Mohawk College in Hamilton, Ont. says it’s predicting a “worst-case scenario” for the school’s finances amid the novel coronavirus pandemic.
In a statement on Thursday, the school projected a $50 million loss connected to current college enrolment trends over the next academic year.
“The effects of the pandemic have had an impact on many organizations and, as a result, the college has begun the difficult but necessary work of revising its 2020/21 budget,” the school said in a press release.
“The new 2020/21 budget will go to the board of governors for approval after it is completed in mid-June.”
President and CEO Ron McKerlie told Global News that the shortfall is just a “bump in the road” and the school is expected to recover from it.
“We will recover as the economy will recover,” said McKerlie. “You know, everybody’s going through a tough time right now as businesses shut down, everybody’s trying to figure out how to make it through. We’re no different than anyone else in that regard.”
The school has been closed since March 17 in accordance with the province’s orders. The school postponed spring convocation ceremonies as well, deciding to send credentials to graduates by mail in June.
Students and faculty have been online learning to complete the semester since late March, with the spring/summer semester expected to begin on May 25 using online delivery.
Ontario’s schools, including Mohawk, will remain closed until June 1, according to the province.
McKerlie says the school remains committed to the delivery of the fall semester in some sort of scenario by mixing in-person classes with online ones.
“The good news is Mohawk College has a lot of history in providing courses online,” McKerlie said, “We were one of the early adopters and leaders of online learning. We’ve been doing it for almost a decade now.”
The president admitted the school is concerned about international student enrollment and tuitions.
“International students represent about one in four of our students at Mohawk College. Getting new international students in for the fall could be a challenge, ” McKerlie said.
The bright spot for the school may be the fact that about 80 per cent of Mohawk’s international students are likely still in the country because they have more semesters to complete, according to McKerlie.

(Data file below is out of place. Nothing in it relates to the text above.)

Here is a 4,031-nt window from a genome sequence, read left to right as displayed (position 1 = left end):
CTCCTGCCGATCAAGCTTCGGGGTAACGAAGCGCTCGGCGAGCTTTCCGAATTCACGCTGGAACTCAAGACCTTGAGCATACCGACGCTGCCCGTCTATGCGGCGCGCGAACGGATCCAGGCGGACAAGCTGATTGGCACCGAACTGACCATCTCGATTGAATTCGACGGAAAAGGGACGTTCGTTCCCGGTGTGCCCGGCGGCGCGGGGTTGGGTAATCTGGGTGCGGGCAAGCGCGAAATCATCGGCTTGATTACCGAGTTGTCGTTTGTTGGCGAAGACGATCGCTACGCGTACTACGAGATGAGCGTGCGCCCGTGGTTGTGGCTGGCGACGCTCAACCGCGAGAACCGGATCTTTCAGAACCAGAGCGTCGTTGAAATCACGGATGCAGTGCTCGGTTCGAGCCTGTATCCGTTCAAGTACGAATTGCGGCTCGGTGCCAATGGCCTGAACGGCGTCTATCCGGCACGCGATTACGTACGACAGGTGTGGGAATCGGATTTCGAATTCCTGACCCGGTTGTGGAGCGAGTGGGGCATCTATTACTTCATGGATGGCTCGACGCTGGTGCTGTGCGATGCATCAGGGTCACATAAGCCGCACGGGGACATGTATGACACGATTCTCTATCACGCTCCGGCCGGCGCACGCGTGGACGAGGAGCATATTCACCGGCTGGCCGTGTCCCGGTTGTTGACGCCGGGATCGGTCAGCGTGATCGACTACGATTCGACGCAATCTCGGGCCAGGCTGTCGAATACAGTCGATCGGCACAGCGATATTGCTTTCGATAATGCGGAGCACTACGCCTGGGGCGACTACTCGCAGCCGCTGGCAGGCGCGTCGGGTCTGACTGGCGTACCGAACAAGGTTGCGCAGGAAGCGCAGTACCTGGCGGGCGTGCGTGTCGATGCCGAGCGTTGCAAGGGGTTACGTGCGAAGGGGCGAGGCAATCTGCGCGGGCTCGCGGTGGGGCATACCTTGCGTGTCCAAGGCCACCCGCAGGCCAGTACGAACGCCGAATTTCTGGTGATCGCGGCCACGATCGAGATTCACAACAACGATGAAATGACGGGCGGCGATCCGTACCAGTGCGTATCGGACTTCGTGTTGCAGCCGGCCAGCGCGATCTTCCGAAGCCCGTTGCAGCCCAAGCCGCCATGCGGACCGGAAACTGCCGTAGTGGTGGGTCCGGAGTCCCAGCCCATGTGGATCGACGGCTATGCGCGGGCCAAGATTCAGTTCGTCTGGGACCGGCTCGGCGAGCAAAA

However, getting in new students for the fall might be a challenge.
“You know, it depends on whether we ease those restrictions, open the borders, whether embassies are working to process visas, a whole host of things. So those are outside of our control. We can only focus on what we can control this time.”
“Questions about COVID-19? Here are some things you need to know:
Health officials caution against all international travel. Returning travellers are legally obligated to self-isolate for 14 days, beginning March 26, in case they develop symptoms and to prevent spreading the virus to others. Some provinces and territories have also implemented additional recommendations or enforcement measures to ensure those returning to the area self-isolate.
Symptoms can include fever, cough and difficulty breathing — very similar to a cold or flu. Some people can develop a more severe illness. People most at risk of this include older adults and people with severe chronic medical conditions like heart, lung or kidney disease. If you develop symptoms, contact public health authorities.
To prevent the virus from spreading, experts recommend frequent handwashing and coughing into your sleeve. They also recommend minimizing contact with others, staying home as much as possible and maintaining a distance of two metres from other people if you go out.
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